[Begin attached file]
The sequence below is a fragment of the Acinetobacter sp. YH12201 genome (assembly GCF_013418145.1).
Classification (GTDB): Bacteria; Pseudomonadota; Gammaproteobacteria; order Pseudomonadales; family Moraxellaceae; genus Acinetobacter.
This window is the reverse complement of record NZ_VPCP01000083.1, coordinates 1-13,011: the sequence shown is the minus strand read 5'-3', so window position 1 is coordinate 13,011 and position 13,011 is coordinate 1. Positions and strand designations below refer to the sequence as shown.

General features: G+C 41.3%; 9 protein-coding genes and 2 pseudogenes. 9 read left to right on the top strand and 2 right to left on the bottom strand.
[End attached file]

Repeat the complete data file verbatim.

The sequence below is a fragment of the Acinetobacter sp. YH12201 genome (assembly GCF_013418145.1).
Classification (GTDB): Bacteria; Pseudomonadota; Gammaproteobacteria; order Pseudomonadales; family Moraxellaceae; genus Acinetobacter.
This window is the reverse complement of record NZ_VPCP01000083.1, coordinates 1-13,011: the sequence shown is the minus strand read 5'-3', so window position 1 is coordinate 13,011 and position 13,011 is coordinate 1. Positions and strand designations below refer to the sequence as shown.

General features: G+C 41.3%; 9 protein-coding genes and 2 pseudogenes. 9 read left to right on the top strand and 2 right to left on the bottom strand.